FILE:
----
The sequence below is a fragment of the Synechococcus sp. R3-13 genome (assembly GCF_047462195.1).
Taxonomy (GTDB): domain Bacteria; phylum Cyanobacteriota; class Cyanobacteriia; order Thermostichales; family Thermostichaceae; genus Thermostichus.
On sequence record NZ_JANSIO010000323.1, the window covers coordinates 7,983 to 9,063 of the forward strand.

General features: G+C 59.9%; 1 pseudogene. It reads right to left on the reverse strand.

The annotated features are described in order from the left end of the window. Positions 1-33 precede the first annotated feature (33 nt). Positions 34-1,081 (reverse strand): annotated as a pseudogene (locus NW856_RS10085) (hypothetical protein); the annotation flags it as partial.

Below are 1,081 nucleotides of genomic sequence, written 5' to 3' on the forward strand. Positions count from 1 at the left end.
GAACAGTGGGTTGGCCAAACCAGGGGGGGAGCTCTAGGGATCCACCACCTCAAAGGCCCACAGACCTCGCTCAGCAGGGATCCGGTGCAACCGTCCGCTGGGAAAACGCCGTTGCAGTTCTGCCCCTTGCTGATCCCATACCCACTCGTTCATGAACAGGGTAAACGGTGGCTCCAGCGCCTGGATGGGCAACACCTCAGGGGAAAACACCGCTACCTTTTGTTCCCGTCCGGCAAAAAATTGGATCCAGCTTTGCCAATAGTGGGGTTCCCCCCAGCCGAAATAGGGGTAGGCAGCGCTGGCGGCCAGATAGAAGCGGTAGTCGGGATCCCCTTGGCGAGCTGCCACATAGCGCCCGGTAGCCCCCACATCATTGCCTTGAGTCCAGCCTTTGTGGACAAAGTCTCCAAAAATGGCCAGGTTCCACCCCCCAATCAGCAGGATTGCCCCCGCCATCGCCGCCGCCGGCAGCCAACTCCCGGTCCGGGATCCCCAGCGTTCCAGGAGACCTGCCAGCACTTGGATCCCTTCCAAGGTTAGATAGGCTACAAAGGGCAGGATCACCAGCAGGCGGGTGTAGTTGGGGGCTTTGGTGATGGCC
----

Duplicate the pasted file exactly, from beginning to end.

The sequence below is a fragment of the Synechococcus sp. R3-13 genome (assembly GCF_047462195.1).
Taxonomy (GTDB): domain Bacteria; phylum Cyanobacteriota; class Cyanobacteriia; order Thermostichales; family Thermostichaceae; genus Thermostichus.
On sequence record NZ_JANSIO010000323.1, the window covers coordinates 7,983 to 9,063 of the forward strand.

General features: G+C 59.9%; 1 pseudogene. It reads right to left on the reverse strand.

The annotated features are described in order from the left end of the window. Positions 1-33 precede the first annotated feature (33 nt). Positions 34-1,081 (reverse strand): annotated as a pseudogene (locus NW856_RS10085) (hypothetical protein); the annotation flags it as partial.

Below are 1,081 nucleotides of genomic sequence, written 5' to 3' on the forward strand. Positions count from 1 at the left end.
GAACAGTGGGTTGGCCAAACCAGGGGGGGAGCTCTAGGGATCCACCACCTCAAAGGCCCACAGACCTCGCTCAGCAGGGATCCGGTGCAACCGTCCGCTGGGAAAACGCCGTTGCAGTTCTGCCCCTTGCTGATCCCATACCCACTCGTTCATGAACAGGGTAAACGGTGGCTCCAGCGCCTGGATGGGCAACACCTCAGGGGAAAACACCGCTACCTTTTGTTCCCGTCCGGCAAAAAATTGGATCCAGCTTTGCCAATAGTGGGGTTCCCCCCAGCCGAAATAGGGGTAGGCAGCGCTGGCGGCCAGATAGAAGCGGTAGTCGGGATCCCCTTGGCGAGCTGCCACATAGCGCCCGGTAGCCCCCACATCATTGCCTTGAGTCCAGCCTTTGTGGACAAAGTCTCCAAAAATGGCCAGGTTCCACCCCCCAATCAGCAGGATTGCCCCCGCCATCGCCGCCGCCGGCAGCCAACTCCCGGTCCGGGATCCCCAGCGTTCCAGGAGACCTGCCAGCACTTGGATCCCTTCCAAGGTTAGATAGGCTACAAAGGGCAGGATCACCAGCAGGCGGGTGTAGTTGGGGGCTTTGGTGATGGCC